This queer private interpretation disconcerted the learned boss and his better half, and during the remainder of the service of the Devlins they did not hear much more about the religious interpretations of these professors of two contradictory sectarian creeds. The Devlins showed, not only to the boss and his wife, that they knew more about the Bible than themselves, but the minister, Mr. Waistcoat, was soon convinced, by conversation with them, that they were not to be duped. The consequence was, that the persecution to which Eugene was subjected was arrested for a time; and it was not till after the Devlins were paid off that this innocent child was again subjected to a series of punishments and brutal treatment without parallel in the records of modern persecution.

Every Friday that the young confessor refused, after the example of holy Eleazer, "to eat flesh, or go over to the life of the heathens," (2 Mac. vi. 24.) he was compelled to go without food till the Sunday following. He was flogged with a "black snake," till the blood flowed in rills, every time he refused going to meeting. He was compelled to stand out under rain and storm, scorching sun and chilling frost, during the time the family spent in prayer. Yes, tied with a thong to the pump by his little soft, white hands, the juvenile martyr had to bear the merciless violence of the elements, or consent to share in the blasphemous prayers of his persecutors! And, O God! worse than all, they robbed him of his rosary, and of the little bunch of shamrocks which were the only legacy of his dying mother to him, and which his sister Bridget and he took so much pains to keep alive in a small glass vase brought from Ireland. The "Agnus Dei" and "Gospel" which it is usual with Irish Catholic children to wear around the neck, were also forcibly stripped off his person and put into the stove.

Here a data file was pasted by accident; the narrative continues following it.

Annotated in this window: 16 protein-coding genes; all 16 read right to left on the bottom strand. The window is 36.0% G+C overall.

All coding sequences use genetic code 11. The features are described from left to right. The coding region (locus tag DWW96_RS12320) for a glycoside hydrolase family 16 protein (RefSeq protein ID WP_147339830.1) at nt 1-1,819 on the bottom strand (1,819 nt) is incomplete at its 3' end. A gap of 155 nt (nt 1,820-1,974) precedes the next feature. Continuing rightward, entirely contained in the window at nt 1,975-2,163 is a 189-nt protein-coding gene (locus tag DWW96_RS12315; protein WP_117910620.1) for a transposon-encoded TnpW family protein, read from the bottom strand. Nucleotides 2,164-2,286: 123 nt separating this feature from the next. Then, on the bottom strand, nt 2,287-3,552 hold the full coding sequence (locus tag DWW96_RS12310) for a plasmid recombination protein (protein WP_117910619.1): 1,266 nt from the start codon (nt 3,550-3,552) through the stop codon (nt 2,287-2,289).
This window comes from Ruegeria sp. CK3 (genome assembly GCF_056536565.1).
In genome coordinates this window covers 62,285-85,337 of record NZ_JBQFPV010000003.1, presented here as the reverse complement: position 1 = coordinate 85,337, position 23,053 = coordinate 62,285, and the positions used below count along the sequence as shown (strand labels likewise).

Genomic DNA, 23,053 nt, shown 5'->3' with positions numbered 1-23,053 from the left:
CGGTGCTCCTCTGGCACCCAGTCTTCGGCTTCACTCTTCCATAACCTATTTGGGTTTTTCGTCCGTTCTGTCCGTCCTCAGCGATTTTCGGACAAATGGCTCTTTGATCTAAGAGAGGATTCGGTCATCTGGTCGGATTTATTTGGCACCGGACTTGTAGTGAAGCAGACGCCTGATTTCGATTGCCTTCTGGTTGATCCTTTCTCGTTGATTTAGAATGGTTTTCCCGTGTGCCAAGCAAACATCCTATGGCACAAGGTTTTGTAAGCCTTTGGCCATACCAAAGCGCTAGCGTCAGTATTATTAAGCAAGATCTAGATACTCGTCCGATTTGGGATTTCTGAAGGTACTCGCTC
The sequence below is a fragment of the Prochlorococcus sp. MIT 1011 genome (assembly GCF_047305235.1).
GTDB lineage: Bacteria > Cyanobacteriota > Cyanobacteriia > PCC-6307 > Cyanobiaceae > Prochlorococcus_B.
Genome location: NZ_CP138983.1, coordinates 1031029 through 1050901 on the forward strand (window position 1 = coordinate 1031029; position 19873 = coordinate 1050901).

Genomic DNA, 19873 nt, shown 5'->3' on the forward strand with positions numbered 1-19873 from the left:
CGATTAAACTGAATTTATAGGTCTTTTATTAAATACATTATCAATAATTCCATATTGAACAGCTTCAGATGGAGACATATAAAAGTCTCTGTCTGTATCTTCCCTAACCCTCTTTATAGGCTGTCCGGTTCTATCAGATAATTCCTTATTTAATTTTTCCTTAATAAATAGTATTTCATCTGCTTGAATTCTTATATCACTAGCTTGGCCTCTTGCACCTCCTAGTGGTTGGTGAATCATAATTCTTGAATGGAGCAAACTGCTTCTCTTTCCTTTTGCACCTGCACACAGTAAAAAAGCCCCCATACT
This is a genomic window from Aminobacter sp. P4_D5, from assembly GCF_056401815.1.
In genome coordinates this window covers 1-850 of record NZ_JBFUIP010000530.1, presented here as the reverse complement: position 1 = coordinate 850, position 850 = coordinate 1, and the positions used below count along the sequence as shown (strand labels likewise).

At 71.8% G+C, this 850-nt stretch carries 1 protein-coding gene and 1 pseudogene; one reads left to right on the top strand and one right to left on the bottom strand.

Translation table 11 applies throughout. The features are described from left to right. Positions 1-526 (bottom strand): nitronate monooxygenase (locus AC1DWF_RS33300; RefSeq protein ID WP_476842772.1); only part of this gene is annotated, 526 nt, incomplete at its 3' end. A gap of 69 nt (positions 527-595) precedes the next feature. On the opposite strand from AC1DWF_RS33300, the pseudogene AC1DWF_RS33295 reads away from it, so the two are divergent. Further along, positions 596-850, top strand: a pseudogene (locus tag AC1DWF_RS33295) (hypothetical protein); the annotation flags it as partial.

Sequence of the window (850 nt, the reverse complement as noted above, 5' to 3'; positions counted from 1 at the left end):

All his much-prized memorials were now gone—his beads, or rosary, with the crucifix attached, to remind him of his Redeemer; his little vase of shamrocks, to remind him of Ireland and St. Patrick; and his "Gospel of St. John," and "Agnus Dei," to recall to his mind his dignity and obligations as a believer in the gospel of Jesus Christ, and his confidence in the Lamb of God who took away his sins. These constituted all the riches and treasure of Eugene, and of these he was plundered and stripped ere he was confined in the old deserted house that stood a few rods away from the dwelling house, and where soon all the persecutions he suffered were terminated.

One evening in October, the team of Mr. Gulvert broke loose from the post to which they were tied while he was at meeting, and, taking fright, rushed along at full speed on a narrow by-road by the river that ran through the village, till, coming in contact with the root of a tree that protruded from the road, the horses and wagon were precipitated over a fall of some twenty feet into the channel of the river beneath. As the night was dark, and the road the animals took in their furious course was not known, it was not till next morning that the fate of the team was discovered, though not only Gulvert himself, but his hired help, including his servant girl and wife even, were out all night on the search for them.

If the most unexpected calamity had visited these enlightened Christians—if two of their children, instead of two of their horses, had met with a sudden death,—their grief could not be more heartrending or despairing than on this occasion. The whole family was in an uproar. There were wringing of hands, lamentable cries, and bewailings the most bitter, of the death of the best team in the town of Greenditch. The very children, down to the youngest of six years old, joined their tears to those of their parents and the adult members of the family. Not a wink was slept, not a morsel of victuals cooked, nor even a fire kindled in Mr. Culvert's house that night, and it was more than a week before the pious Mrs. Gulvert could be consoled or prevailed on to show herself down stairs. She was either really sick, or affected sickness, so that it was doubted whether or not she could survive the loss of her "darling team." O, what a loss was there! "The team would fetch two hundred dollars between two brothers, and it was only last month the new wagon cost seventy or eighty dollars; and all now gone."

"What a misfortune that I went out to hear that preacher at all on the Sabbath!" said Gulvert. "Had I remained at home, or walked down to meeting, I would be three hundred dollars richer to-day than I am now."